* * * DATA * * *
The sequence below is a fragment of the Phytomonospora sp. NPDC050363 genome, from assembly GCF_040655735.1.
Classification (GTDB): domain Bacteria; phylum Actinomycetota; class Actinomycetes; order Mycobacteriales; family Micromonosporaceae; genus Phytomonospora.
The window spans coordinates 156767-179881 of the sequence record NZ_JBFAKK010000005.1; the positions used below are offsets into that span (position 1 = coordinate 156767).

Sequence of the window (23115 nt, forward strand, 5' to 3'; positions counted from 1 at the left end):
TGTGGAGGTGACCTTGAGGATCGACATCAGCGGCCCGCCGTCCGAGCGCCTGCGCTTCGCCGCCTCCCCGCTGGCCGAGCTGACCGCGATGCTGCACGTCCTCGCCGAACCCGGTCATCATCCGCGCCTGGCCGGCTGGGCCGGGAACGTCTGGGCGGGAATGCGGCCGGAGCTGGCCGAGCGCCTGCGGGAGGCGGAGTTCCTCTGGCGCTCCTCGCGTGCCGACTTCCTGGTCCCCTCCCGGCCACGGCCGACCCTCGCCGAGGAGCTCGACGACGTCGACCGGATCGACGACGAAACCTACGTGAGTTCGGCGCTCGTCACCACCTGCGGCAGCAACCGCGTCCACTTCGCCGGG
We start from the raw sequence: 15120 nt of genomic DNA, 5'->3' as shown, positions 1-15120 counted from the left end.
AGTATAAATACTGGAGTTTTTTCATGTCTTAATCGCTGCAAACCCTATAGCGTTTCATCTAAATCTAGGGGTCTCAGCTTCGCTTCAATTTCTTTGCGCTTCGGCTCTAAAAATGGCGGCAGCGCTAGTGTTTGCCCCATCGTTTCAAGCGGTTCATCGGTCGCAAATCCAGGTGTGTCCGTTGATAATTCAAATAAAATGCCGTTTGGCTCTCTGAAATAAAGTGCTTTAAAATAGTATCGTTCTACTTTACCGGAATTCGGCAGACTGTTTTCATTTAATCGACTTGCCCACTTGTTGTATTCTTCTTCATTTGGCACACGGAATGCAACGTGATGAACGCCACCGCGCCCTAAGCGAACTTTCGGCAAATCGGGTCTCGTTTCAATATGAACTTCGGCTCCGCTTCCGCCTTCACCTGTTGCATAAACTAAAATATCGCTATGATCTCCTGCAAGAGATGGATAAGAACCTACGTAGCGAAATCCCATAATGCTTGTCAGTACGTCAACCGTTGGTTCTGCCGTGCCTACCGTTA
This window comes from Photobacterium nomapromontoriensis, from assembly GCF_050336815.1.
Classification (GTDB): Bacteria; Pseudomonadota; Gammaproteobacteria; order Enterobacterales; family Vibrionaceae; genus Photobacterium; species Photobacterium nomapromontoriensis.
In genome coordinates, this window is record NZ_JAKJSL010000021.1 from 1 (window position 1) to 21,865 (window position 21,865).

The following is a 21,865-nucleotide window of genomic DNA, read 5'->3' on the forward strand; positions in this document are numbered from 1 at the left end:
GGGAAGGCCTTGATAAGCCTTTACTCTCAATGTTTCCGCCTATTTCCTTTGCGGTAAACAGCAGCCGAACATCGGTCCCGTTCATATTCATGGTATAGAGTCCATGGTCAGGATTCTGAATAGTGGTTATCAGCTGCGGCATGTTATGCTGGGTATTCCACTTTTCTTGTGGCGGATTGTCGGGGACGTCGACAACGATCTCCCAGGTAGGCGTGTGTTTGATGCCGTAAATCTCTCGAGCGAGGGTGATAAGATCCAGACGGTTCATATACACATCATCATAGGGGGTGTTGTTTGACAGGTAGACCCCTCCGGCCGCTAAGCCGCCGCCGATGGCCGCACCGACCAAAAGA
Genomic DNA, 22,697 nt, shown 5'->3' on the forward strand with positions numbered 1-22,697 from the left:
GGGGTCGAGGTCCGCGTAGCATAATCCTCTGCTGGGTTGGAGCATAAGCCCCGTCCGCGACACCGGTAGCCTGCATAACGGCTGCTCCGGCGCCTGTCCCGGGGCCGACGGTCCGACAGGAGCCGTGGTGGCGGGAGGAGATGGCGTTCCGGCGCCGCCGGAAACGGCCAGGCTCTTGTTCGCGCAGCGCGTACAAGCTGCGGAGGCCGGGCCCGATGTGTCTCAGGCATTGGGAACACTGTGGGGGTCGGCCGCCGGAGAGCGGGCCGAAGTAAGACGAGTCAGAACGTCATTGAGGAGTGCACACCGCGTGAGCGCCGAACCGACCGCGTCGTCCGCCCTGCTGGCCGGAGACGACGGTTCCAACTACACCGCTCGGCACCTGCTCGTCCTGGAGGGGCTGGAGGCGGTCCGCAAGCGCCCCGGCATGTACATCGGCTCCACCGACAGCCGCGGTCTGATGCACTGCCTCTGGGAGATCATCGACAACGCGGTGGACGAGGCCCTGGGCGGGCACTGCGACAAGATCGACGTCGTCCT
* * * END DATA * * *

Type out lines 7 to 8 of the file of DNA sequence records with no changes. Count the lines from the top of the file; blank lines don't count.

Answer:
AGTATAAATACTGGAGTTTTTTCATGTCTTAATCGCTGCAAACCCTATAGCGTTTCATCTAAATCTAGGGGTCTCAGCTTCGCTTCAATTTCTTTGCGCTTCGGCTCTAAAAATGGCGGCAGCGCTAGTGTTTGCCCCATCGTTTCAAGCGGTTCATCGGTCGCAAATCCAGGTGTGTCCGTTGATAATTCAAATAAAATGCCGTTTGGCTCTCTGAAATAAAGTGCTTTAAAATAGTATCGTTCTACTTTACCGGAATTCGGCAGACTGTTTTCATTTAATCGACTTGCCCACTTGTTGTATTCTTCTTCATTTGGCACACGGAATGCAACGTGATGAACGCCACCGCGCCCTAAGCGAACTTTCGGCAAATCGGGTCTCGTTTCAATATGAACTTCGGCTCCGCTTCCGCCTTCACCTGTTGCATAAACTAAAATATCGCTATGATCTCCTGCAAGAGATGGATAAGAACCTACGTAGCGAAATCCCATAATGCTTGTCAGTACGTCAACCGTTGGTTCTGCCGTGCCTACCGTTA
This window comes from Photobacterium nomapromontoriensis, from assembly GCF_050336815.1.